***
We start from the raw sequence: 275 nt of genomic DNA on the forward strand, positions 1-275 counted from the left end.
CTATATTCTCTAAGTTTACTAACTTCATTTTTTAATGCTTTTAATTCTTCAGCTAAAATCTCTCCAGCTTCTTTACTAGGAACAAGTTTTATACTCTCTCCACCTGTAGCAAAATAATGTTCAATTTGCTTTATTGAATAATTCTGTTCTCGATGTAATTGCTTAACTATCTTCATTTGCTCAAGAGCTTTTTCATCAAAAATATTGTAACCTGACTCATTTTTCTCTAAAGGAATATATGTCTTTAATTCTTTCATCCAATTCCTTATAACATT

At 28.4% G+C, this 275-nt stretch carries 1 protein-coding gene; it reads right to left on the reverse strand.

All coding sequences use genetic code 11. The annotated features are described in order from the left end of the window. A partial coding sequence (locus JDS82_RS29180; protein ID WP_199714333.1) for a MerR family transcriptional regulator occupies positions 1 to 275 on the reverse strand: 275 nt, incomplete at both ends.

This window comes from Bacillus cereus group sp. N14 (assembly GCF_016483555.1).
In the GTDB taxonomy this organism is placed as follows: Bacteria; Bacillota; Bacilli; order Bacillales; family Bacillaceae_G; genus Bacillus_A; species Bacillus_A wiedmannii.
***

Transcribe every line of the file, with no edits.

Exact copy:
We start from the raw sequence: 275 nt of genomic DNA on the forward strand, positions 1-275 counted from the left end.
CTATATTCTCTAAGTTTACTAACTTCATTTTTTAATGCTTTTAATTCTTCAGCTAAAATCTCTCCAGCTTCTTTACTAGGAACAAGTTTTATACTCTCTCCACCTGTAGCAAAATAATGTTCAATTTGCTTTATTGAATAATTCTGTTCTCGATGTAATTGCTTAACTATCTTCATTTGCTCAAGAGCTTTTTCATCAAAAATATTGTAACCTGACTCATTTTTCTCTAAAGGAATATATGTCTTTAATTCTTTCATCCAATTCCTTATAACATT

At 28.4% G+C, this 275-nt stretch carries 1 protein-coding gene; it reads right to left on the reverse strand.

All coding sequences use genetic code 11. The annotated features are described in order from the left end of the window. A partial coding sequence (locus JDS82_RS29180; protein ID WP_199714333.1) for a MerR family transcriptional regulator occupies positions 1 to 275 on the reverse strand: 275 nt, incomplete at both ends.

This window comes from Bacillus cereus group sp. N14 (assembly GCF_016483555.1).
In the GTDB taxonomy this organism is placed as follows: Bacteria; Bacillota; Bacilli; order Bacillales; family Bacillaceae_G; genus Bacillus_A; species Bacillus_A wiedmannii.